Lab notebook software

Last year, I wrote about using Evernote as my digital lab notebook.  With the release of Findings, a new digital notebook software from the people who created my favorite reference management software Papers, I thought I would reflect on my digital notebook needs.

A digital notebook should be:

  • Indexed and searchable, with both automatic (embedded text searching)  and manual (tags) search functions.  Evernote handles this quite well- I can easily manage what tags I have available and organize them how I wish, but searching my notebook will also find terms in embedded word documents and PDFs, for example.
  • OS integration.  The great thing about drinking the Apple koolaid is these apps can work well across platforms.  We don’t tend to have our laptop on our experimental benchtop; being able to pull up a notebook on my iPhone is great.
  • Multimedia friendly.  My notebook is a mix of text, snapshots, data annotated in Powerpoint, excel files, word documents, and PDFs.  Again, Evernote handles this quite well.  It falters a bit in flexibility when printing out my notebook- usually my images don’t come out formatted quite right and I end up with a single image per page.
A sample printout from my notebook.  Note that I have a mix of media types (annotated powerpoint files, notebook scans, raw text).  While Evernote holds them all seamlessly, printing to this PDF (and into a paper notebook) results in clunky blank pages.  There is also no support for printing header information: ie experiment name, tags, dates... I have to manually write the file name on each page afterwards.
A sample printout from my notebook. Note that I have a mix of media types (annotated PowerPoint files, notebook scans, raw text). While Evernote holds them all seamlessly, printing to this PDF (and into a paper notebook) results in clunky blank pages. There is also no support for printing header information: ie experiment name, tags, dates… I have to manually write the file name on each page afterwards.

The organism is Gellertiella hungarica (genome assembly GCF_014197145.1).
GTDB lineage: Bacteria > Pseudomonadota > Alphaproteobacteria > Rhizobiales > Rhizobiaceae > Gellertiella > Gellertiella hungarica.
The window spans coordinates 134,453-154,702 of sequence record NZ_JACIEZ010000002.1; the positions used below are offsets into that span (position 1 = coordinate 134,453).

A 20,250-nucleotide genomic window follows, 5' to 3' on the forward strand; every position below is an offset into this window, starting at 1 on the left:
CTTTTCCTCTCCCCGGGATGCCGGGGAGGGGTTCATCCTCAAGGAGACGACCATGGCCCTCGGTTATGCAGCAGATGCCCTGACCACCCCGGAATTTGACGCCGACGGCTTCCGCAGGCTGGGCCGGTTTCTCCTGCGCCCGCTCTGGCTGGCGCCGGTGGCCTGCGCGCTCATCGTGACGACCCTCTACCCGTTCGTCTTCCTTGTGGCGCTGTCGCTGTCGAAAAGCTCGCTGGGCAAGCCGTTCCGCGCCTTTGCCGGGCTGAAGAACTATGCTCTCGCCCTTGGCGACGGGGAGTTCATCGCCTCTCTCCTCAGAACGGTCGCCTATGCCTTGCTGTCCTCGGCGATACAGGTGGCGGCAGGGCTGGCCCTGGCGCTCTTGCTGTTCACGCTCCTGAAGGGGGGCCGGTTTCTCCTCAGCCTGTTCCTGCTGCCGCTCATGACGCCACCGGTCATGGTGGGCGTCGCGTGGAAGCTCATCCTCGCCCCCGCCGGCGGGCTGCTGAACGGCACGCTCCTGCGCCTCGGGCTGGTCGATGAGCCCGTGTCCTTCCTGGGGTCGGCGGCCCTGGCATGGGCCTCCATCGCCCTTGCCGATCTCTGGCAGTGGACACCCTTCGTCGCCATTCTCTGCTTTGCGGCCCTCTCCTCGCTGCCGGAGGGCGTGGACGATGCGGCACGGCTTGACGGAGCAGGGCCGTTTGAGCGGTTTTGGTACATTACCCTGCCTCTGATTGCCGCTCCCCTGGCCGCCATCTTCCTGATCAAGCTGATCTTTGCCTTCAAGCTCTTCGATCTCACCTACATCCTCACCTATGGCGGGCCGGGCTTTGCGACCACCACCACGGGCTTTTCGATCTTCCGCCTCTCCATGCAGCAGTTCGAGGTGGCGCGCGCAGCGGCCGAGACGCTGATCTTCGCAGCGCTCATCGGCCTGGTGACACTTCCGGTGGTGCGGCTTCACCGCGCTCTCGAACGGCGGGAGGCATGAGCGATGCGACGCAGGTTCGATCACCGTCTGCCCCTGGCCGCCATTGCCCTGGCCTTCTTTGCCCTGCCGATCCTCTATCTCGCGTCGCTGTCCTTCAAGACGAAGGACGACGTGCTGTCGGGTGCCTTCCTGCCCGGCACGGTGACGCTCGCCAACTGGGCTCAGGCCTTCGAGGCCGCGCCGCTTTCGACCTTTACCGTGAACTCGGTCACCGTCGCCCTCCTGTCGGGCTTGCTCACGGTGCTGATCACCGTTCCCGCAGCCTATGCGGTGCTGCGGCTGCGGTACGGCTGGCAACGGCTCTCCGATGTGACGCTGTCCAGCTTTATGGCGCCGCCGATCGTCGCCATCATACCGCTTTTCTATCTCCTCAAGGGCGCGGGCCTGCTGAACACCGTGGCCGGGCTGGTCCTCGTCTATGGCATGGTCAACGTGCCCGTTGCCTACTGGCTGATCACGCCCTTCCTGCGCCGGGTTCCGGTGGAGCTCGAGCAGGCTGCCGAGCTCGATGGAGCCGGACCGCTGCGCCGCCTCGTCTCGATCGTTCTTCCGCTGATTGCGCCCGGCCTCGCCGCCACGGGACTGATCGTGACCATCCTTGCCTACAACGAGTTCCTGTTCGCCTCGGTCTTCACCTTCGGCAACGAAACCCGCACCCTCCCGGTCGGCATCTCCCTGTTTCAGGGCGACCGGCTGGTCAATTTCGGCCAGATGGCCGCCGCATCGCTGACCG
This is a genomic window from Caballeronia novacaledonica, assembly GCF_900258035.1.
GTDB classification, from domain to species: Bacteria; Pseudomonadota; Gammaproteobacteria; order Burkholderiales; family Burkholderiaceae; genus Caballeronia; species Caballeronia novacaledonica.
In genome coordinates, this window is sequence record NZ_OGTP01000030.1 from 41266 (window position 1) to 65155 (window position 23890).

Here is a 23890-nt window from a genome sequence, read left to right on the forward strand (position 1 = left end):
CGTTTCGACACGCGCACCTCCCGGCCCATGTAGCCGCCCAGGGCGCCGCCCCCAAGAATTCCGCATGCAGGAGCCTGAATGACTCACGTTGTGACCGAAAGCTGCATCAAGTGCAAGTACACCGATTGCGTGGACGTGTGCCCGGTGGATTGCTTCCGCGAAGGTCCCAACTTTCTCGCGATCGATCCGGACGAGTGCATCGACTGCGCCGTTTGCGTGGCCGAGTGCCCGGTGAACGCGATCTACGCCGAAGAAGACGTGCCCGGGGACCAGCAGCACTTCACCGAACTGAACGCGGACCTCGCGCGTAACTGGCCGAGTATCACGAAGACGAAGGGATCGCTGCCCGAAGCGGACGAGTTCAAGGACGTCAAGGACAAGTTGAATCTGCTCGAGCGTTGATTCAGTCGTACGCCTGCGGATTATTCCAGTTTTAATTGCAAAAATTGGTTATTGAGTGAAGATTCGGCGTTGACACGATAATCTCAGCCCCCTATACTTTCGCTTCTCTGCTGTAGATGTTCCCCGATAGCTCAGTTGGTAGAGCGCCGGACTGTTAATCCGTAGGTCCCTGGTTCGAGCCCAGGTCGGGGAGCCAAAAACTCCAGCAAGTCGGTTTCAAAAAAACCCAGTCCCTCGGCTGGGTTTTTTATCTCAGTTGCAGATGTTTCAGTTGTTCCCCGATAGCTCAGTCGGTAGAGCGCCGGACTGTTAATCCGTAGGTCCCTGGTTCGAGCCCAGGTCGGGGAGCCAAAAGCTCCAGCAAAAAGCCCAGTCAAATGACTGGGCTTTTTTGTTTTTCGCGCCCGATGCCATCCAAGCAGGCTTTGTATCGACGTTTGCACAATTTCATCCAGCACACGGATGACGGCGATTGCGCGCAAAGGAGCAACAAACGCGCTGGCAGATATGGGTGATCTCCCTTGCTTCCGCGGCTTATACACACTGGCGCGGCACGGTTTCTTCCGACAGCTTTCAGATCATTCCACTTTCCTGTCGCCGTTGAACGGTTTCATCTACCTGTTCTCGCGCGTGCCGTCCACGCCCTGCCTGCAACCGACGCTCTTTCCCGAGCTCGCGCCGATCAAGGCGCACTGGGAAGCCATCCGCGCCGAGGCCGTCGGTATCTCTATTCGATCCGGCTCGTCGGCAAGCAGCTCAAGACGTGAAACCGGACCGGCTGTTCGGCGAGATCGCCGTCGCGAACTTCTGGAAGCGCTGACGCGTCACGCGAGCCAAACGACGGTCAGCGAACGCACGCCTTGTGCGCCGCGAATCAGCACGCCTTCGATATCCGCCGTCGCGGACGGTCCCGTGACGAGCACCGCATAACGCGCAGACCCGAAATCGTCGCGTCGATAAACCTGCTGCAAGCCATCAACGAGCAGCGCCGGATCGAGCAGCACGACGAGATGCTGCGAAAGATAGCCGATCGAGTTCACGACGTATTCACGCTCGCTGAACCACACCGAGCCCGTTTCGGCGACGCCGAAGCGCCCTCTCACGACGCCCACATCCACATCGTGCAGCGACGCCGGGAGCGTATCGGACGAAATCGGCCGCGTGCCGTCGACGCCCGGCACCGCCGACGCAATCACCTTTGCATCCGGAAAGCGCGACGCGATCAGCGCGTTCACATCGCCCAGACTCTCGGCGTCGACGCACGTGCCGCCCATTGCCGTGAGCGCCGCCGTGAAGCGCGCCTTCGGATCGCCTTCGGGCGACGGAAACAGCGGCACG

• Traceable.  Ultimately, a lab notebook is for tracing the lineage of data.  Whether this is at the troubleshooting or the writeup phase, I need to understand what the starting material, protocol, and resulting output were at each stage of the experiment.  Science is seldom perfect, and a good lab notebook can prevent some confusing mixups (was that DNA sample prepared before or after I optimized the pH of buffer X?)  Here is where Evernote isn’t perfect, largely because this is a science problem.

I’m looking forward to trying out Findings and reporting back how it improves on these key issues (and others I haven’t thought about).

Advertisements

Leave a Reply

Fill in your details below or click an icon to log in:

WordPress.com Logo

You are commenting using your WordPress.com account. Log Out / Change )

Twitter picture

You are commenting using your Twitter account. Log Out / Change )

Facebook photo

You are commenting using your Facebook account. Log Out / Change )

Google+ photo

You are commenting using your Google+ account. Log Out / Change )

Connecting to %s